In a word? Overconfidence. We think that we can be fast enough, smart enough, and just clever enough to reap all of the rewards and completely avert disaster. The truth is, none of us can definitively say what the market is going to do. It zigs when we think it’s going to zag, dips when we think it will soar, and shatters the ceiling when we think it’s about to plummet.
Would be timers often make decisions because of a number of biases, and there is a big psychological problem that underpins many of these biases. The word is apophenia. It is a tendency to mistakenly perceive connections and meaning between unrelated things. While conspiracy theorists are the most well-known apophenia sufferers, plenty of investors fall into the same trap.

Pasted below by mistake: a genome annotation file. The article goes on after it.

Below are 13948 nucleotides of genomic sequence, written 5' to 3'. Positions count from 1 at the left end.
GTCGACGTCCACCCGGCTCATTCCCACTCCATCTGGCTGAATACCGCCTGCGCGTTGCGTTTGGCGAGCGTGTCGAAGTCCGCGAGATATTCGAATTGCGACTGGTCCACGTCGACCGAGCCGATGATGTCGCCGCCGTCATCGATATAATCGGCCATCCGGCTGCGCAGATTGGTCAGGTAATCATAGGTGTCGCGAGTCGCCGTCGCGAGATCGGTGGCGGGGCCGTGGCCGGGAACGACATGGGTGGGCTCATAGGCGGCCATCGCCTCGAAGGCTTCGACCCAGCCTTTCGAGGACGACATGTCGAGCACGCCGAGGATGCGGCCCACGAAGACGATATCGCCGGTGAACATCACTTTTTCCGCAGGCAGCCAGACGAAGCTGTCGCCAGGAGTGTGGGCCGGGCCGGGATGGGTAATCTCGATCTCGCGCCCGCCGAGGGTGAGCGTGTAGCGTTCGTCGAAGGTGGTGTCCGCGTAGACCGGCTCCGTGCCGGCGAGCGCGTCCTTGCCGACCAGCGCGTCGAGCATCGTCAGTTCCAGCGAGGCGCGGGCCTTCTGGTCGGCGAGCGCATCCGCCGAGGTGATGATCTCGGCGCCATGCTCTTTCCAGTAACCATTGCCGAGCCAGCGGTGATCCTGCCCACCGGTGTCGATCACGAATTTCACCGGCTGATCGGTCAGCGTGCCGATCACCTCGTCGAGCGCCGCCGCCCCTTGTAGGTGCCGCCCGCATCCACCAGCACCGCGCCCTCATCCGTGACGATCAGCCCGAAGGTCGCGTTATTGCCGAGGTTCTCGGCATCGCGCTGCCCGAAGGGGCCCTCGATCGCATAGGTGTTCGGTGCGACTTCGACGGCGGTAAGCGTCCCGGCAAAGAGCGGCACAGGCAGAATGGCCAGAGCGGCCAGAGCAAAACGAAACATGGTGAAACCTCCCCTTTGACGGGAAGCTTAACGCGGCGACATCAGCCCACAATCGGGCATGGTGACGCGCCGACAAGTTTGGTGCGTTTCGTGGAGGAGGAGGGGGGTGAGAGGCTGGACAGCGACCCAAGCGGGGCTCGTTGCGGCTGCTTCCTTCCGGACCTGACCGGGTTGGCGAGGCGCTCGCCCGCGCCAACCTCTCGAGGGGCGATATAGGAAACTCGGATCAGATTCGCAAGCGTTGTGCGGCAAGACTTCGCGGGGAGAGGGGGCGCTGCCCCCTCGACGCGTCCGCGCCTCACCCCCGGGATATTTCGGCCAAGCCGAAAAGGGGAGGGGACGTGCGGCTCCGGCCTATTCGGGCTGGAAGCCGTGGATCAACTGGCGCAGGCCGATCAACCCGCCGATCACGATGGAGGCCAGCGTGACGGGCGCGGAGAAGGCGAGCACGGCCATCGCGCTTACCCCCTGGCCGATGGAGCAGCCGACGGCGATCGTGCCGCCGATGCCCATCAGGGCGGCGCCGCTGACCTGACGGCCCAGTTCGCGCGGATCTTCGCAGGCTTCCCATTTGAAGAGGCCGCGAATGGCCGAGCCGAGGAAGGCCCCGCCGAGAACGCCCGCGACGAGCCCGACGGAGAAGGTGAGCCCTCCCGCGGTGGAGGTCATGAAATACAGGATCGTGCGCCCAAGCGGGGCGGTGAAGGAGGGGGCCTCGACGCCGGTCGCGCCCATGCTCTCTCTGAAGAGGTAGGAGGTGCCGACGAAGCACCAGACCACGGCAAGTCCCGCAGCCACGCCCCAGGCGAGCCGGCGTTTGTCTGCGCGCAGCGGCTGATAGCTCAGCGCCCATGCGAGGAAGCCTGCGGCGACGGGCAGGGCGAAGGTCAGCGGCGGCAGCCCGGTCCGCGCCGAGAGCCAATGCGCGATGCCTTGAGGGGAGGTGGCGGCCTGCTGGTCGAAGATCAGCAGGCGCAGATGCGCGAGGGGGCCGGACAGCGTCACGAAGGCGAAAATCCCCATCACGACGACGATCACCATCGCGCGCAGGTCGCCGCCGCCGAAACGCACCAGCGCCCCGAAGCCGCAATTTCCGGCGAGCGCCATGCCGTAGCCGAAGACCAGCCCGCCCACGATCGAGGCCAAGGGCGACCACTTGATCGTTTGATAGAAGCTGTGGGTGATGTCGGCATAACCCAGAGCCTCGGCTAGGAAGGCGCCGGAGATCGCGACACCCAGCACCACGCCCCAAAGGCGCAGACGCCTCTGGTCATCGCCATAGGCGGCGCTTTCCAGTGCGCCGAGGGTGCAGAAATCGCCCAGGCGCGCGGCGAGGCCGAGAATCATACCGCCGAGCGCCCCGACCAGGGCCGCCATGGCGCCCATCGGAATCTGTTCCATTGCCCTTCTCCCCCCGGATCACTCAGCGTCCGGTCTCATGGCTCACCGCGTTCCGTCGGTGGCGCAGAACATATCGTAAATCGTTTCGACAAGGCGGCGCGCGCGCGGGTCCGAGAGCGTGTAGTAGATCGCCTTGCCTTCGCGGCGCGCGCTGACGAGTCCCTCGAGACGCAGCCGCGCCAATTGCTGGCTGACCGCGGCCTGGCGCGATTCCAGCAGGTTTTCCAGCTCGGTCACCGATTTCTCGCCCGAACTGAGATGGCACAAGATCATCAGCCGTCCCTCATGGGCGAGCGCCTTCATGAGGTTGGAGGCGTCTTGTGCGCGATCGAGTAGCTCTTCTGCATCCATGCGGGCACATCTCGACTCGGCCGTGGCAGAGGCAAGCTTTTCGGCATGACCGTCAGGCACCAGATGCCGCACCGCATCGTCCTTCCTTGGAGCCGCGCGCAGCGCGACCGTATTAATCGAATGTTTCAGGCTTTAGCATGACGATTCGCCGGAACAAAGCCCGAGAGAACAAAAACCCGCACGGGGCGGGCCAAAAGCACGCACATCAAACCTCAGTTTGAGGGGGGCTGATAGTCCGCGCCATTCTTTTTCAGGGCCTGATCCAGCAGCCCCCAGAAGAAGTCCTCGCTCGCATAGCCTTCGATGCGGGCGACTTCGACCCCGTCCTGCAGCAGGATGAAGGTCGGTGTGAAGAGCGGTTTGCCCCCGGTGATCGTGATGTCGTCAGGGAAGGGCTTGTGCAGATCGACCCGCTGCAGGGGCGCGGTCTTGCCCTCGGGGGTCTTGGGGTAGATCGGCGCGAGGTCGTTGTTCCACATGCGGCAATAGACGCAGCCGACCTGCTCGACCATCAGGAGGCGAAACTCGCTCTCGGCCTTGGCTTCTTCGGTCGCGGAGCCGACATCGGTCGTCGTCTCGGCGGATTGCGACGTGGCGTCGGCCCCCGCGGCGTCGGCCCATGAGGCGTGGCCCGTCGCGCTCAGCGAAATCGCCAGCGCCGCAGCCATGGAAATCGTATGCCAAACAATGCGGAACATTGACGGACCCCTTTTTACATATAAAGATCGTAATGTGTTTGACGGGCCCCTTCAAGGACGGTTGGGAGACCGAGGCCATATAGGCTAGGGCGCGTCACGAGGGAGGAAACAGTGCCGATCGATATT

In truth, the average investor doesn’t stay invested for a long enough period of time to fully reap the rewards of their investment. It is far more important to make sure you’re invested during a bull market than it is to avoid a bear market. Historically, bull markets outperform nearly five times in average gains versus average losses in a bear market.
Life is hard enough as it is, people. It’s crazy, it’s complicated and difficult, but at least money doesn’t have to be. With the right information, investing can at least be financially simple.
Get more of our Investing segment articles in the Personal Finance for the Business Owner series by following along.